True professionals would allow it 3-5 days to optimize the dough. My patience game isn’t too strong. So a 24-hour cold ferment pizza dough is my usual go-to.
On special occasions, I cold ferment the dough for 72 hours. And the results are always dramatically better! The lengthy fermentation time allows the dough to develop more complex flavors.
How Cold Fermentation Impacts the Flavor and Texture of Pizza?
Here’s the deal:
The slow, cool fermentation process allows the dough to develop rich, nuanced flavors. This is not something you can achieve with a quick rise. Depending on the recipe and ingredients used, you may notice a tanginess, nuttiness, or even a subtle sweetness in the finished crust.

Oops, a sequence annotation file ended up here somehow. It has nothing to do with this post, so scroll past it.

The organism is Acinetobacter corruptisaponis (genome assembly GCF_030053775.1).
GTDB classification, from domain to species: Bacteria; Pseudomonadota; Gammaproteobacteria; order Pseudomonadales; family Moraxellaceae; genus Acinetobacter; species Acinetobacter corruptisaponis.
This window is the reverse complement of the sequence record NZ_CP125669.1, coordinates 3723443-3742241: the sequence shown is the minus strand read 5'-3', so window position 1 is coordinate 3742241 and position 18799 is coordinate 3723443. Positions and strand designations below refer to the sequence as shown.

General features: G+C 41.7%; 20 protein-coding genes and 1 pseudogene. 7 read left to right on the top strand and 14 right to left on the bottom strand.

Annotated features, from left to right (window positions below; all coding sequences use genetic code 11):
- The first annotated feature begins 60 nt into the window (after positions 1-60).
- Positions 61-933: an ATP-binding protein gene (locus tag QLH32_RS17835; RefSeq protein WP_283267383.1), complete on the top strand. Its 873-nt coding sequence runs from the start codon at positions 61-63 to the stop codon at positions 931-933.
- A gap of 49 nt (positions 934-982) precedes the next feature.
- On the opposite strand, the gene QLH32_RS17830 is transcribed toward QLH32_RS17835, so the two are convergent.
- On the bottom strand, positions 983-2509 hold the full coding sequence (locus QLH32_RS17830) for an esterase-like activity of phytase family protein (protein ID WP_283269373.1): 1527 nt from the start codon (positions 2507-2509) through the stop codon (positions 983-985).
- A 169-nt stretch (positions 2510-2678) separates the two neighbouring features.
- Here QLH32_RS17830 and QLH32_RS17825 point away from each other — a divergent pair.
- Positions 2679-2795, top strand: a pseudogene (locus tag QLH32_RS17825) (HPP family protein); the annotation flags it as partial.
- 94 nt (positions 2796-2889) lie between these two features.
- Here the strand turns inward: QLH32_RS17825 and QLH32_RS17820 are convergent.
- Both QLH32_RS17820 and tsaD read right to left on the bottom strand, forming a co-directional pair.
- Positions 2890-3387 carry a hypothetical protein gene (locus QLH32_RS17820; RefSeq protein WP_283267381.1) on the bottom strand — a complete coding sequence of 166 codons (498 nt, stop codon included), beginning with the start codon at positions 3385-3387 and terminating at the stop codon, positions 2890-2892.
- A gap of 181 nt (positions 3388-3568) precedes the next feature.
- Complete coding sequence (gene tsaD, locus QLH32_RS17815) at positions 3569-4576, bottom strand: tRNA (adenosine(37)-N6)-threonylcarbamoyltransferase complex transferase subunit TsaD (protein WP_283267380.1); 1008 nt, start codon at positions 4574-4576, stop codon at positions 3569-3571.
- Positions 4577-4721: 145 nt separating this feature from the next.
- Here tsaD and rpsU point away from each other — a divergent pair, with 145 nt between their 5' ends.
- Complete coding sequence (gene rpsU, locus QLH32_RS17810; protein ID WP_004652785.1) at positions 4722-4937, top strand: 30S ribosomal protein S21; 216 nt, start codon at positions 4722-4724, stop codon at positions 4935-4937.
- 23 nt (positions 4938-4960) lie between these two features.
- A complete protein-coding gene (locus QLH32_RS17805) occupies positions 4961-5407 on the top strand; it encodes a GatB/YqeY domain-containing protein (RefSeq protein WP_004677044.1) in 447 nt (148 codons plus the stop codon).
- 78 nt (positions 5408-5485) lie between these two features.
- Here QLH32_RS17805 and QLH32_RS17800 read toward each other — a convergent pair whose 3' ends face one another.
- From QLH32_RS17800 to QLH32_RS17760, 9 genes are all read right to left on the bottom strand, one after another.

But it’s not just the flavor that benefits from cold fermentation; it’s also the texture. Long fermentation in a cool environment time creates air pockets and a light, open crumb. This is what makes the crust crispy on the outside and tender on the inside. It’s also one of the key secrets to developing leopard spotting on the crust.
Ideal Duration for Pizza Dough Cold Fermentation
The ideal duration for cold-fermenting pizza dough depends on the recipe and temperature. Typically, the dough should be left to sit in the fridge for at least 24 hours. Some recipes call for 3-5 days of fermentation.
I tried cold fermenting five different pizza dough balls with 70% hydration for varying periods of time. And the results were eye-opening.